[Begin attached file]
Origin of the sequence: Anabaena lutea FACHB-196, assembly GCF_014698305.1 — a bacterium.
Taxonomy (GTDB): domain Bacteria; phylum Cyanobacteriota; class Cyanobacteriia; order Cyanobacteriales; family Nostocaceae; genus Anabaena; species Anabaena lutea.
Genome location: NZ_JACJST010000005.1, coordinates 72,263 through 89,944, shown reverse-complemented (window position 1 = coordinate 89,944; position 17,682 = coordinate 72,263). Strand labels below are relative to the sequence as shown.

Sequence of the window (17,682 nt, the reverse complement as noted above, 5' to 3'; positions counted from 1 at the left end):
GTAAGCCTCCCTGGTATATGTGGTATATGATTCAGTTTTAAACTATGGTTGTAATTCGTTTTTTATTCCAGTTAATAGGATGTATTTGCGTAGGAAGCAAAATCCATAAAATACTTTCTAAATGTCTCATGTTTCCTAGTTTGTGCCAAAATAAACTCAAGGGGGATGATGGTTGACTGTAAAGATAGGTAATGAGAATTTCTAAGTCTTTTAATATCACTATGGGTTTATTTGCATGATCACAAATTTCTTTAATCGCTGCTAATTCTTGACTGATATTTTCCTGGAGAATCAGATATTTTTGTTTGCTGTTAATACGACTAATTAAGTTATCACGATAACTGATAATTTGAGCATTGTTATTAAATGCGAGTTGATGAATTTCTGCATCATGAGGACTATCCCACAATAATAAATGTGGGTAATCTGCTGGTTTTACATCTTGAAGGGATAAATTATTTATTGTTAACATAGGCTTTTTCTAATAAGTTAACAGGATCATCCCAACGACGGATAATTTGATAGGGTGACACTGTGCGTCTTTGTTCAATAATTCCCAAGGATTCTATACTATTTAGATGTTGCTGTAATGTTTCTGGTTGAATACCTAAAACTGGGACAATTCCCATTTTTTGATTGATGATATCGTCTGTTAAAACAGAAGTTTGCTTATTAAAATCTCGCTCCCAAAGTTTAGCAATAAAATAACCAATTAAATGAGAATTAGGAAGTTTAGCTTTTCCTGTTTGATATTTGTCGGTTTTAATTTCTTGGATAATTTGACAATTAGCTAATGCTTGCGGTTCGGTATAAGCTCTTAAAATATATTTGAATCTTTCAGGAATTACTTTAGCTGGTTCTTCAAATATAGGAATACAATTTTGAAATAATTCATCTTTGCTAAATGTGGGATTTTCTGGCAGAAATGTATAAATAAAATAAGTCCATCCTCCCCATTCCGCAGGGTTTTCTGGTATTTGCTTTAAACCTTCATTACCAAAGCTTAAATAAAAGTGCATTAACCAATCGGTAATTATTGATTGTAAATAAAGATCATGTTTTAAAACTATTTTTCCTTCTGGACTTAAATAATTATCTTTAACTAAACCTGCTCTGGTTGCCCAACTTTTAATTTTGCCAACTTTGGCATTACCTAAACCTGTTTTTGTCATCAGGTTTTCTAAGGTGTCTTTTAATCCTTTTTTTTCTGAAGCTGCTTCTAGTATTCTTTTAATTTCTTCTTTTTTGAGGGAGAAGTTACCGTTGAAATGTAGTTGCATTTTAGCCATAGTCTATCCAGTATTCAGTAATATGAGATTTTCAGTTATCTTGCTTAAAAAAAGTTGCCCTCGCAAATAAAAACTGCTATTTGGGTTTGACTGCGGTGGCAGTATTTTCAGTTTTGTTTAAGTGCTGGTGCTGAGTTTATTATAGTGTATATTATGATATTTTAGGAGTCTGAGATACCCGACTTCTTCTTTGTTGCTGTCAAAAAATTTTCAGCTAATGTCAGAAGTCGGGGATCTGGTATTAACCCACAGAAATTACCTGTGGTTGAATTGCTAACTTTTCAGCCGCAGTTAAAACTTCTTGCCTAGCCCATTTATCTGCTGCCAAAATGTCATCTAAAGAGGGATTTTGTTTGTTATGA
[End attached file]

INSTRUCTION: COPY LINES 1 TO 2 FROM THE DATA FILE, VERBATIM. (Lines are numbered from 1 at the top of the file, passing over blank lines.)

Origin of the sequence: Anabaena lutea FACHB-196, assembly GCF_014698305.1 — a bacterium.
Taxonomy (GTDB): domain Bacteria; phylum Cyanobacteriota; class Cyanobacteriia; order Cyanobacteriales; family Nostocaceae; genus Anabaena; species Anabaena lutea.